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Airbus opens second A220 line as assemblies start at Mobile

Airbus has started assembling A220s at its Alabama facility, a milestone coming nearly two years after the European airframer announced its intention to open a US A220 manufacturing site.

The company has "officially begun manufacturing the A220 in the US", with work commencing on an A220-300 that Airbus intends to deliver to Delta Air Lines in the third quarter of next year.

Airbus describes the start of US A220 production as evidence of its position as a top US manufacturer and of its increasingly global manufacturing footprint.

"With Mobile, and our production network in Asia, Canada and Europe, we have strategically created a worldwide industrial base to better serve our customers," says Airbus Americas chief executive Jeffrey Knittel.

A220 workers in Mobile recently completed training in Mirabel, Canada – home of the original A220 production line, Airbus says.

Earlier this year Airbus began constructing the A220 assembly hangar and other related facilities in Mobile, though the company is using some existing A320 buildings to assemble "the first few" A220s, it says.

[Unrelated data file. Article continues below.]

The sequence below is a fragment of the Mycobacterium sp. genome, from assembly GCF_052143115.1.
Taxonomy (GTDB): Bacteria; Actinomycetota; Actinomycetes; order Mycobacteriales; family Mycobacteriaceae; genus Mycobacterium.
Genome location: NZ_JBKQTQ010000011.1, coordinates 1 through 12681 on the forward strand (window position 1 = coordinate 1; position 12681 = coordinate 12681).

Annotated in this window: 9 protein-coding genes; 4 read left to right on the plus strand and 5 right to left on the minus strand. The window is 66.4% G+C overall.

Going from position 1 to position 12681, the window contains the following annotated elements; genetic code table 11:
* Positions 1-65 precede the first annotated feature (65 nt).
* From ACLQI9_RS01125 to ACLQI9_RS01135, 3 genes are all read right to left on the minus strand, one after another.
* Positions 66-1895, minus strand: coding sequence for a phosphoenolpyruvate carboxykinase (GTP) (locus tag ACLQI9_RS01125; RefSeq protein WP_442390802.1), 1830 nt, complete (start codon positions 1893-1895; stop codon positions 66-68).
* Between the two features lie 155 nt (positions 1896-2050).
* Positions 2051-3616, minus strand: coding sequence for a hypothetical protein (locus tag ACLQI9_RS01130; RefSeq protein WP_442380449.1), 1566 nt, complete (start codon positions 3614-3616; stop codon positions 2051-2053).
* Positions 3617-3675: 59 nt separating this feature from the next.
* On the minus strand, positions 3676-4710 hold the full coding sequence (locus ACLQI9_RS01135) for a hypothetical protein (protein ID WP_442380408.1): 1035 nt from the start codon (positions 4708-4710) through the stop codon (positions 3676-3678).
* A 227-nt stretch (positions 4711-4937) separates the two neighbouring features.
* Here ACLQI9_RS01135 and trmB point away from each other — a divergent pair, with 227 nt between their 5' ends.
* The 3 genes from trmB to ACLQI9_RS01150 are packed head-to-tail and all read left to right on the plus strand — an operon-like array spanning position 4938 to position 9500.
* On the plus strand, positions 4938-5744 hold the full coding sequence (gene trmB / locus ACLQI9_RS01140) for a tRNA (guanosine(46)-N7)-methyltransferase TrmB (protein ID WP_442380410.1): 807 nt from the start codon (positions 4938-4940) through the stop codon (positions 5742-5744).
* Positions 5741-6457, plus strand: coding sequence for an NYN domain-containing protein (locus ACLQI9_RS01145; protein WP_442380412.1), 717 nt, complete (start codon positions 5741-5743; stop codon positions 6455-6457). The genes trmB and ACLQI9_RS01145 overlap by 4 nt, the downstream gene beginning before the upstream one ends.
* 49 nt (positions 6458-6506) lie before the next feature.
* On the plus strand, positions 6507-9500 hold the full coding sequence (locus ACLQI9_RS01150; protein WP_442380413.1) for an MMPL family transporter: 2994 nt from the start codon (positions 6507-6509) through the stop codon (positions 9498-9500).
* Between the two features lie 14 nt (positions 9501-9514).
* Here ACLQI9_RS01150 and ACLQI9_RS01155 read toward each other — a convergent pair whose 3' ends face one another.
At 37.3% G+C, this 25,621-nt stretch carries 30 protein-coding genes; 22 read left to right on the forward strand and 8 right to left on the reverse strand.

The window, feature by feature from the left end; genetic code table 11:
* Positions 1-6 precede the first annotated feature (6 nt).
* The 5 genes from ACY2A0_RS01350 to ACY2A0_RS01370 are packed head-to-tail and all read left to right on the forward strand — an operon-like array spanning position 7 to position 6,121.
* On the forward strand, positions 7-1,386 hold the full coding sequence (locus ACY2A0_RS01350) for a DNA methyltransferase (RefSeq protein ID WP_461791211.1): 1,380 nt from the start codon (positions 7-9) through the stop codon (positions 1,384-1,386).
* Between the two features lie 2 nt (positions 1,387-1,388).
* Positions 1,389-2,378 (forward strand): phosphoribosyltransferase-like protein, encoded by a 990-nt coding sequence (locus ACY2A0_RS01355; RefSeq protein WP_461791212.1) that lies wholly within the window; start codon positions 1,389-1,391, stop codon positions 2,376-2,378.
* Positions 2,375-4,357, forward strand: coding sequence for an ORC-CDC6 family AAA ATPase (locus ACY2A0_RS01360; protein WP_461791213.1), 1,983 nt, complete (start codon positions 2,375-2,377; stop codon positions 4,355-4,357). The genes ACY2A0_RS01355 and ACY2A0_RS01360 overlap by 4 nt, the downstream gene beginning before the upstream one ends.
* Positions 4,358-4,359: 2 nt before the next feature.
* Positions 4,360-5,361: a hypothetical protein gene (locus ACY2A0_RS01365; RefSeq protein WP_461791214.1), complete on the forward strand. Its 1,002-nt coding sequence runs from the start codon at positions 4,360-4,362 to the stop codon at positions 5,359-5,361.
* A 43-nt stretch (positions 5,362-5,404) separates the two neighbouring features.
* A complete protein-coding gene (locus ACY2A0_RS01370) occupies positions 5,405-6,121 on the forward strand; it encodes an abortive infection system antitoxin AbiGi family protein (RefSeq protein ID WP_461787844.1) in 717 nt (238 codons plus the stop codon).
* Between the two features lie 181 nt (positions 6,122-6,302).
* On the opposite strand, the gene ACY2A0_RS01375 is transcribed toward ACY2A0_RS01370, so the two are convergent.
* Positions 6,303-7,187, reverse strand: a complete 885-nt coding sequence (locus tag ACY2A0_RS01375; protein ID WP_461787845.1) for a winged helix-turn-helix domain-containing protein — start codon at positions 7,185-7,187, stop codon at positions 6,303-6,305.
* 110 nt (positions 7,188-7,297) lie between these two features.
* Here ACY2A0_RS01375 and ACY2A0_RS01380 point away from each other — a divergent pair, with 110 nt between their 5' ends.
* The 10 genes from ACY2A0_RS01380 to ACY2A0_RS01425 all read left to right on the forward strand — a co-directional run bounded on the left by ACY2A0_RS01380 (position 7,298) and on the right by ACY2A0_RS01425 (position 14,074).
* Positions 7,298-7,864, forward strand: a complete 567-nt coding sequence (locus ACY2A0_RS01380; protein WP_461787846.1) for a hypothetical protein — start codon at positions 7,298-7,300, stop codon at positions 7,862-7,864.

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Airbus's production facility in Mobile, where the company makes A320s and A220s

Airbus

The first large A220 components, including the cockpit and a fuselage section, arrived at the Mobile site in June.

The start of US A220 production comes despite initial scepticism that Airbus would make good on its US A220 plans.

Airbus announced its intention to open the Mobile A220 site as part of its October 2017 proposed acquisition of the programme, then called CSeries, from Bombardier.

The acquisition came amid threats the USA would impose significant tariffs on CSeries imports – retaliation for Bombardier receiving billions of dollars in government financial support.

Those tariffs threatened Bombardier's already-announced sale of at least 75 A220s to Delta.

Airbus's plan to assemble A220s at the Mobile Aeroplex at Brookley, where it already assembles A320 family aircraft, appeared a means to bypass tariffs.

But Bombardier won the trade dispute, eliminating the threat of tariffs. And Airbus, after closing the acquisition last year, still moved forward with its Mobile plan.

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